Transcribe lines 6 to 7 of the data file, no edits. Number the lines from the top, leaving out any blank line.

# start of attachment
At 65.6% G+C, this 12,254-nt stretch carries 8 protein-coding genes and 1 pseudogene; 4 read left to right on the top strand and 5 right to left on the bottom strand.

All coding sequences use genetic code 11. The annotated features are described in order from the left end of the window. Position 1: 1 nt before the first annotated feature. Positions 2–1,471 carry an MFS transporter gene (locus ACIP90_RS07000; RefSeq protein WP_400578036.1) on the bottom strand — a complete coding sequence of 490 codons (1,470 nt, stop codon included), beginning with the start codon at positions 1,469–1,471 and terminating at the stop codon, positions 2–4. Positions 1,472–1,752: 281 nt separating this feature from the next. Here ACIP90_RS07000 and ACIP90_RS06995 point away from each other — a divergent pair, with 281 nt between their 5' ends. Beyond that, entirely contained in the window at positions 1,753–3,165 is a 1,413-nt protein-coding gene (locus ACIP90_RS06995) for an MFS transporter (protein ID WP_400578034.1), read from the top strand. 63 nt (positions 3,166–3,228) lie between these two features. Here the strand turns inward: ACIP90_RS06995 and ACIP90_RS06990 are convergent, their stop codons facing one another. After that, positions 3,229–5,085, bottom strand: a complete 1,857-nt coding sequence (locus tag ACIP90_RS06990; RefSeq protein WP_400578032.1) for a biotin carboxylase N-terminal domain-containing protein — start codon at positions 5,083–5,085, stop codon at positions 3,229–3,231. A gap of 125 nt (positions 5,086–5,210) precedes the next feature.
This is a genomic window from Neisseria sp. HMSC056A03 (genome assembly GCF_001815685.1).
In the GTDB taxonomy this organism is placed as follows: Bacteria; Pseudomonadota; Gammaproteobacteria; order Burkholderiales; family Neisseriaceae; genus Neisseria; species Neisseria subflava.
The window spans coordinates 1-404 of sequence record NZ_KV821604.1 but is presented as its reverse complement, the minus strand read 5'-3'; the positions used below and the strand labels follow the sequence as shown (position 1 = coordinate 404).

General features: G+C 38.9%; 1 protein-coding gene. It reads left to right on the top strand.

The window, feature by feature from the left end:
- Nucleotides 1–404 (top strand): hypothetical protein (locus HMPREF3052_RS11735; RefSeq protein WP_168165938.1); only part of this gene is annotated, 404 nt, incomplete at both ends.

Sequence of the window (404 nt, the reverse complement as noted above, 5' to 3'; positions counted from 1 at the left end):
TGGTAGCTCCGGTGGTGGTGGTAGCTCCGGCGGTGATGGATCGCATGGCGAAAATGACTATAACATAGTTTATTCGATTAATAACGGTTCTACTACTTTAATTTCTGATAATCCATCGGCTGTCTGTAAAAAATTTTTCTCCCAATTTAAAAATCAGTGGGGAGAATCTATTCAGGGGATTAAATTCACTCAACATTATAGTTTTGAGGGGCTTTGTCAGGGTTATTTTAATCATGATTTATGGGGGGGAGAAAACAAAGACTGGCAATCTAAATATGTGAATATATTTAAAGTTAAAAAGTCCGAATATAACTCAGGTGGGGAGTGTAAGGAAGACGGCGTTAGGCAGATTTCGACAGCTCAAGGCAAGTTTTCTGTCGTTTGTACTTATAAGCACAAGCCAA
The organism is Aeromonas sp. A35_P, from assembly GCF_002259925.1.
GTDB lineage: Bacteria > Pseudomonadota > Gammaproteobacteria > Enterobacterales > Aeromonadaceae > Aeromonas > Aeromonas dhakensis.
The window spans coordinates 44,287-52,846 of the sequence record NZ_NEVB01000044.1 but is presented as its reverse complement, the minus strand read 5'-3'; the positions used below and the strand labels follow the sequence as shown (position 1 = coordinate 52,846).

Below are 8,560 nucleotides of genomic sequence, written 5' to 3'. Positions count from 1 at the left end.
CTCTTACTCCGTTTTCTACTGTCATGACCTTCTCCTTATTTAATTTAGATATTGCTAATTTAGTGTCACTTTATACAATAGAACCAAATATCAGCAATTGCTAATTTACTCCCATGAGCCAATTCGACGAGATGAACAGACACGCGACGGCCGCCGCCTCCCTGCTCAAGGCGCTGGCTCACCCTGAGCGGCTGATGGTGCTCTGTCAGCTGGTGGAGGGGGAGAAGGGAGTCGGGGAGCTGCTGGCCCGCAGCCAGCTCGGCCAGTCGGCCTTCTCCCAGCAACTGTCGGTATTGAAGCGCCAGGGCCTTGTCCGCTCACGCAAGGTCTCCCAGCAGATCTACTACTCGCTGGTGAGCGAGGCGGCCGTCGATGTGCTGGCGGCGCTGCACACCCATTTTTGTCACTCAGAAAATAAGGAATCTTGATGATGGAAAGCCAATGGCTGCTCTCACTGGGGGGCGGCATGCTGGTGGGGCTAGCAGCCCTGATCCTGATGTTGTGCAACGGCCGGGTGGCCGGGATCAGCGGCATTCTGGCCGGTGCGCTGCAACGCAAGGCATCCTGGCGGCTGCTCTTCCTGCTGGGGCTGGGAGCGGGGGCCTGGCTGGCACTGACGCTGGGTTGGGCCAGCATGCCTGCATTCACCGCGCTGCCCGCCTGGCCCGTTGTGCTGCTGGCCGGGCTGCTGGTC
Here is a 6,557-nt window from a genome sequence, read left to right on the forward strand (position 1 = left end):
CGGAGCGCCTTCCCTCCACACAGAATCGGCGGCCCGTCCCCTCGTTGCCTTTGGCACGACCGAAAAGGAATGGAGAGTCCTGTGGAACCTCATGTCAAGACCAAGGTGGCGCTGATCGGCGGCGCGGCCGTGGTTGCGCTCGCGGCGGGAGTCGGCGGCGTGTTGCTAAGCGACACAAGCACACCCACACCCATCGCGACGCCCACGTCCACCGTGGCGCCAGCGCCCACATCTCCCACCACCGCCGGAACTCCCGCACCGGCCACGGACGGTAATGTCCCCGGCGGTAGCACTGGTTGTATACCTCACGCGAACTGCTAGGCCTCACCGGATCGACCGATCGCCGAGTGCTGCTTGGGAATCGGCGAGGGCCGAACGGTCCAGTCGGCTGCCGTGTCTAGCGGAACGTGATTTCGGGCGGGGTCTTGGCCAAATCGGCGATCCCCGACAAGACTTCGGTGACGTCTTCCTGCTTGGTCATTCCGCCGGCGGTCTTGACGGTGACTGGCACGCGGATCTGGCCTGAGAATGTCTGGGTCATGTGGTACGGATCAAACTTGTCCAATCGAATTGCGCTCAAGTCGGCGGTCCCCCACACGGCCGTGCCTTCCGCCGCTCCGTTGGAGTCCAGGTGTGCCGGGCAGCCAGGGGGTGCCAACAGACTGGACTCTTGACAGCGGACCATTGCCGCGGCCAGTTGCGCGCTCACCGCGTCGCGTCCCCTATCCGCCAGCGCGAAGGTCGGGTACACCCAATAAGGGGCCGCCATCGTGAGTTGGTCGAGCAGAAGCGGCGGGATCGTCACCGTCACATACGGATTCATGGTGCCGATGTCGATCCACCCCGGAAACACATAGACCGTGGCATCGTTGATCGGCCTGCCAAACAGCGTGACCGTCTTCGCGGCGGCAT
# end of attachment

General features: G+C 38.9%; 1 protein-coding gene. It reads left to right on the top strand.

The window, feature by feature from the left end: